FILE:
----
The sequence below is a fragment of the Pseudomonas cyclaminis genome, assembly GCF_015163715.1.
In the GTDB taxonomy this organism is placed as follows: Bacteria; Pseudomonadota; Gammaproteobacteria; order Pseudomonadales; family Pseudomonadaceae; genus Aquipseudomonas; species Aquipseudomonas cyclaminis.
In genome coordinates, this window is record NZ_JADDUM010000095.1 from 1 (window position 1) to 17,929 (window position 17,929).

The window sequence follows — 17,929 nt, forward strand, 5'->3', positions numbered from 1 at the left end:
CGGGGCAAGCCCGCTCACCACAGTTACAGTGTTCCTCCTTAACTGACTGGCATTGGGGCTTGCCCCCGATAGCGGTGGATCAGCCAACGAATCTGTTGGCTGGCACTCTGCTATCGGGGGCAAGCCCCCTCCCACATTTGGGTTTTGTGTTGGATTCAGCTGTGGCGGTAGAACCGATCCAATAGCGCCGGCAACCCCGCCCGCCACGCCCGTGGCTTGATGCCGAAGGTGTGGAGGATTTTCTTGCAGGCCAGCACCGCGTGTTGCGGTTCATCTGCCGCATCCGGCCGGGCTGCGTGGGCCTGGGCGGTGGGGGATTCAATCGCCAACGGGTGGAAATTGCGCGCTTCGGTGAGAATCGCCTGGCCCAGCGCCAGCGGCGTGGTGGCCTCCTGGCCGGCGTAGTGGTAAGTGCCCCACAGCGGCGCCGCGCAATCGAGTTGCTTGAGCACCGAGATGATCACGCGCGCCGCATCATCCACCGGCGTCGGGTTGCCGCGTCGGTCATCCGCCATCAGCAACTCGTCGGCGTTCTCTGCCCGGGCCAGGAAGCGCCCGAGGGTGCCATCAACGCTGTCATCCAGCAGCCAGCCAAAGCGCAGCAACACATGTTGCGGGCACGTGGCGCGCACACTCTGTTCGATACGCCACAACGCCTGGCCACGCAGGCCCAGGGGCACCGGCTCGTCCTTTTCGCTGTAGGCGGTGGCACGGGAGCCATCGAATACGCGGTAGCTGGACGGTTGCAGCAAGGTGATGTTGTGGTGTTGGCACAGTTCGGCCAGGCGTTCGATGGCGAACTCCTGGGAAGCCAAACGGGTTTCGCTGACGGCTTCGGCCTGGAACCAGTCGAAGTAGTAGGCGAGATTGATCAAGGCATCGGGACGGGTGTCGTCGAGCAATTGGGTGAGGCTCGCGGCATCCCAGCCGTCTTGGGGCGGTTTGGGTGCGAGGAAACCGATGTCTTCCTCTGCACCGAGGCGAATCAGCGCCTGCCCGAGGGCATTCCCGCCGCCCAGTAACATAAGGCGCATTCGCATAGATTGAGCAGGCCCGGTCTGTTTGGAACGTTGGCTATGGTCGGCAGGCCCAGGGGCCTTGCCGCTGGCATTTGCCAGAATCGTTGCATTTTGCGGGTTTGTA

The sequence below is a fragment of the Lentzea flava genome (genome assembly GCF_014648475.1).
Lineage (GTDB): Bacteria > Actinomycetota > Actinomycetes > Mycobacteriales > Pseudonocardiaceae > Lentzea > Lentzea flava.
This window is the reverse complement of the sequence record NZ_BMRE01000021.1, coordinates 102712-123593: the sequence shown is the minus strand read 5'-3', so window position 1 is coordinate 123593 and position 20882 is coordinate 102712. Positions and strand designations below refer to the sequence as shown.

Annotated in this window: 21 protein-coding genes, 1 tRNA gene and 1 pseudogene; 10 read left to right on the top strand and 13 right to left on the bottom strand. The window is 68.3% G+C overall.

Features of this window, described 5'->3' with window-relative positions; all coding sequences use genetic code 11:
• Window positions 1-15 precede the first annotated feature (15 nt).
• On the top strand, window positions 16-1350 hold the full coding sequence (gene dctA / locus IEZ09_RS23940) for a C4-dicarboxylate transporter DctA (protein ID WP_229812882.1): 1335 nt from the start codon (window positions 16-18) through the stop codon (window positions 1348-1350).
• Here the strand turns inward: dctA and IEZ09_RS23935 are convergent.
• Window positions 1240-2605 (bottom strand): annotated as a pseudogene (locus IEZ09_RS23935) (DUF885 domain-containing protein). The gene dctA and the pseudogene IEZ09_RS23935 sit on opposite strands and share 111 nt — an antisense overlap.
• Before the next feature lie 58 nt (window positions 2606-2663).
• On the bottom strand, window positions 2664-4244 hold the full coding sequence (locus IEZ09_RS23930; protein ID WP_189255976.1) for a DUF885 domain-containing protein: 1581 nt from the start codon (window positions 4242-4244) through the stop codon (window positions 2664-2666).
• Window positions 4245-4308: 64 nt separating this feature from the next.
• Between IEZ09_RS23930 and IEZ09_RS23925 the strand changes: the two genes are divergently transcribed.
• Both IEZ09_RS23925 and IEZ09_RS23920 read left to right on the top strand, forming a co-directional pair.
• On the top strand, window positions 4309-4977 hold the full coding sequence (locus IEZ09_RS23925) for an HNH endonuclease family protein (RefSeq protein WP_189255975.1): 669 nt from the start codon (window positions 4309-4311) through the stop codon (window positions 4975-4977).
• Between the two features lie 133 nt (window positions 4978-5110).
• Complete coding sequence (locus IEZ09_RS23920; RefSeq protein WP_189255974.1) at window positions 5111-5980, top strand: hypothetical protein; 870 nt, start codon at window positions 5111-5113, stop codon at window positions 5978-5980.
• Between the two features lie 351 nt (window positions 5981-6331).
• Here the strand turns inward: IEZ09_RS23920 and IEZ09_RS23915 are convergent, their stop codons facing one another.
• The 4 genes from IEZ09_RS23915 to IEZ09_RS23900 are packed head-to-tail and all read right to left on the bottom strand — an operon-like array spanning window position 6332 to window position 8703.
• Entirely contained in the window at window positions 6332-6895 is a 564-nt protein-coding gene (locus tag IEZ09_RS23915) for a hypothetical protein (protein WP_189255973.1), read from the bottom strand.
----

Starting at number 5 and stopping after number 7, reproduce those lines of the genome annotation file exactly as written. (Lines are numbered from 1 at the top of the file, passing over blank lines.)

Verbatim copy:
CGGGGCAAGCCCGCTCACCACAGTTACAGTGTTCCTCCTTAACTGACTGGCATTGGGGCTTGCCCCCGATAGCGGTGGATCAGCCAACGAATCTGTTGGCTGGCACTCTGCTATCGGGGGCAAGCCCCCTCCCACATTTGGGTTTTGTGTTGGATTCAGCTGTGGCGGTAGAACCGATCCAATAGCGCCGGCAACCCCGCCCGCCACGCCCGTGGCTTGATGCCGAAGGTGTGGAGGATTTTCTTGCAGGCCAGCACCGCGTGTTGCGGTTCATCTGCCGCATCCGGCCGGGCTGCGTGGGCCTGGGCGGTGGGGGATTCAATCGCCAACGGGTGGAAATTGCGCGCTTCGGTGAGAATCGCCTGGCCCAGCGCCAGCGGCGTGGTGGCCTCCTGGCCGGCGTAGTGGTAAGTGCCCCACAGCGGCGCCGCGCAATCGAGTTGCTTGAGCACCGAGATGATCACGCGCGCCGCATCATCCACCGGCGTCGGGTTGCCGCGTCGGTCATCCGCCATCAGCAACTCGTCGGCGTTCTCTGCCCGGGCCAGGAAGCGCCCGAGGGTGCCATCAACGCTGTCATCCAGCAGCCAGCCAAAGCGCAGCAACACATGTTGCGGGCACGTGGCGCGCACACTCTGTTCGATACGCCACAACGCCTGGCCACGCAGGCCCAGGGGCACCGGCTCGTCCTTTTCGCTGTAGGCGGTGGCACGGGAGCCATCGAATACGCGGTAGCTGGACGGTTGCAGCAAGGTGATGTTGTGGTGTTGGCACAGTTCGGCCAGGCGTTCGATGGCGAACTCCTGGGAAGCCAAACGGGTTTCGCTGACGGCTTCGGCCTGGAACCAGTCGAAGTAGTAGGCGAGATTGATCAAGGCATCGGGACGGGTGTCGTCGAGCAATTGGGTGAGGCTCGCGGCATCCCAGCCGTCTTGGGGCGGTTTGGGTGCGAGGAAACCGATGTCTTCCTCTGCACCGAGGCGAATCAGCGCCTGCCCGAGGGCATTCCCGCCGCCCAGTAACATAAGGCGCATTCGCATAGATTGAGCAGGCCCGGTCTGTTTGGAACGTTGGCTATGGTCGGCAGGCCCAGGGGCCTTGCCGCTGGCATTTGCCAGAATCGTTGCATTTTGCGGGTTTGTA

The sequence below is a fragment of the Lentzea flava genome (genome assembly GCF_014648475.1).
Lineage (GTDB): Bacteria > Actinomycetota > Actinomycetes > Mycobacteriales > Pseudonocardiaceae > Lentzea > Lentzea flava.